Pro tip: Set your perimeters wide and be open to exploration. See your hometown from a different perspective with a local sit, then venture to a place you’ve never been in your home country. Then, grab your passport and head for distant lands. As your reviews glow and grow, you’ll gain confidence to go further.
We approach housesitting like it’s our job (because it is).
Last night, we began talking with a guy at our new favorite Brighton haunt, as you do in neighborhood pubs. He asked what brought us to Brighton and we explained, somewhat jokingly, that we’re professional housesitters. (It’s always the strangest conversation to have with people. Their reactions say so much about their own travels and mindset). We told this guy Dave about “our” beautiful house, dogs, and proximity to the beach. He couldn’t believe this kind of thing exists. “You stay there for free? And, you take care of the dogs? How does this happen?” he asked. After we laid out the process and he digested the concept, he said “Better than working a 9-to-5! Or, even being a chef, like me. Where do I sign up?”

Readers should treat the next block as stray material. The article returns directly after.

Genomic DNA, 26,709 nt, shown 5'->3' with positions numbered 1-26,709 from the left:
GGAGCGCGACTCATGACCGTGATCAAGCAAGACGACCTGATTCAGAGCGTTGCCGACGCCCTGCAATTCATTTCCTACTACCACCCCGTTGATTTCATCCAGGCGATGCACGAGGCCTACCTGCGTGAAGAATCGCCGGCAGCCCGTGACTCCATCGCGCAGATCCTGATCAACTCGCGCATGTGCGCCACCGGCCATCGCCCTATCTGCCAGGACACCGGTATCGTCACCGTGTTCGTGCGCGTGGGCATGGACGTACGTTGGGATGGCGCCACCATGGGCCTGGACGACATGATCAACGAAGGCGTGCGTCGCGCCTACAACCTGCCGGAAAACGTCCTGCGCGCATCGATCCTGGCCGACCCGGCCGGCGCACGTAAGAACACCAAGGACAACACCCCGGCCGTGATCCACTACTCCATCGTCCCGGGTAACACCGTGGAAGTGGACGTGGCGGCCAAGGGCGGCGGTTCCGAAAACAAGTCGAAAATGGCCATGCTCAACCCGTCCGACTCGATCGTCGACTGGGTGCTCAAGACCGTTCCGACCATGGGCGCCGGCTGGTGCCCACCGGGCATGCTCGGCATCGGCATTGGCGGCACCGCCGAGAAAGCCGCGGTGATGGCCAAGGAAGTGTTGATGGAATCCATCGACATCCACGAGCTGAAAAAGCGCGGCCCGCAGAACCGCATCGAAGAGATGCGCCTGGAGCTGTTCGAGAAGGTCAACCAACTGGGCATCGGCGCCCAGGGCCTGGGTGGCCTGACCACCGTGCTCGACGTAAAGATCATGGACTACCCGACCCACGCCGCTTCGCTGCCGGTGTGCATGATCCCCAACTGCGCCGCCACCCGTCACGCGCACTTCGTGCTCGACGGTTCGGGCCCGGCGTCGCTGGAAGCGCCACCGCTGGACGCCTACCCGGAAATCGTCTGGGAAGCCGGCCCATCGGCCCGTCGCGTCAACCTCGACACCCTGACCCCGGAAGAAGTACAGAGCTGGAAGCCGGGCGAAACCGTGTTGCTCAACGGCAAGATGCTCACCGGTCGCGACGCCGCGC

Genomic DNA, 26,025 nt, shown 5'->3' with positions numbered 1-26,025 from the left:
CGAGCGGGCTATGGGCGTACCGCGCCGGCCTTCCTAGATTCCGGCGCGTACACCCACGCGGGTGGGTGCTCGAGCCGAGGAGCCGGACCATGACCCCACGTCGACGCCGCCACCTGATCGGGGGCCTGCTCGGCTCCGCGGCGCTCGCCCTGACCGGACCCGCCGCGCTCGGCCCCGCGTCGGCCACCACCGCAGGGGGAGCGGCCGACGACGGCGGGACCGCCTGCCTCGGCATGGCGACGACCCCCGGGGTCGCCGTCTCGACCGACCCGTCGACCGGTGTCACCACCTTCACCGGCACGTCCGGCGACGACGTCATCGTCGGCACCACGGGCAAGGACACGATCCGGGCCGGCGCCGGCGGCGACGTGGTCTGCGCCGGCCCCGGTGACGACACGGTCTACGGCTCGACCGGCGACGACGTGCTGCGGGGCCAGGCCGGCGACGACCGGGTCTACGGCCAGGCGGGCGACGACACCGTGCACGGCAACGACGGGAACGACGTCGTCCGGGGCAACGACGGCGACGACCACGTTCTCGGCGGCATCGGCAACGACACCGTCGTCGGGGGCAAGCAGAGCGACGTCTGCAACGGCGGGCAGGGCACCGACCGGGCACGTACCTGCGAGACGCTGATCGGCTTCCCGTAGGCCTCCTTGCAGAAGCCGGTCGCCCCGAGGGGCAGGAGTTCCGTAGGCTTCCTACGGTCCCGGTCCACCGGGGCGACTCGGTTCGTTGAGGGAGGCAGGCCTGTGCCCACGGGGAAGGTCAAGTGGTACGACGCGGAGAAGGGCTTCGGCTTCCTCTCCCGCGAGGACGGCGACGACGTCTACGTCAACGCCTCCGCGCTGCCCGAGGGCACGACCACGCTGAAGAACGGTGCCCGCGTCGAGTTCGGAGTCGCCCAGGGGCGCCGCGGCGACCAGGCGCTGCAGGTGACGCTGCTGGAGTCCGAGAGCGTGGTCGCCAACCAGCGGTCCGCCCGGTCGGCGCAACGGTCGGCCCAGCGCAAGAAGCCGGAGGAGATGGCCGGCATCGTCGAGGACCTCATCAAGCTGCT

Housesitting requires work. We spend much time sifting through listings, researching locations, studying transportation connects and costs, then filling out applications, conducting video interviews, all for the possibility of a sit.
Once we’re “hired” and arrive, we’re always working, in a way. Caring for someone’s home, belongings and pets requires being on point and guard. We tend to be in constant communication with hosts, if they desire, sending updates, pictures and videos. And, when something goes wrong – and something often does – you have to snap into action.
What could go wrong? Uhm, let’s see. For us, here’s a short list of situations that have occurred:
> Labrador Angus ran away in the woods of Tuscany and wouldn’t return to our calls or pleas. (Eventually, he resurfaced but not until we both had little panics).
> Orange cat Marmalade ran through an open door, disappearing down a narrow alley of Stari Grad’s old town. With pockets loaded with treats, Matt and I roamed the streets crying “Marmalade,” until she peaked her head out of a dark corner.
> Accident-prone Phoebe, who wore a cone from prior injury upon our arrival in Spain, then impaled herself on a fence post in the yard requiring emergency surgery. (One of my favorite gigs as a travel writer gave the opportunity to write and record a podcast for CanadaTalks about this experience. Listen to the story here).
> During a storm, a giant tree limb shattered glass terraces of “our” gorgeous villa overlooking Gibraltar, sending us into action dealing with various contractors, all in pretty intense Spanish.
> And, most recently, our Brighton puppy decided it a good idea to eat the stuffing out of a cushion. Two vet visits, one nasty extraction, and three medications later, and here we are nursing ‘lil Percy back to good digestive health.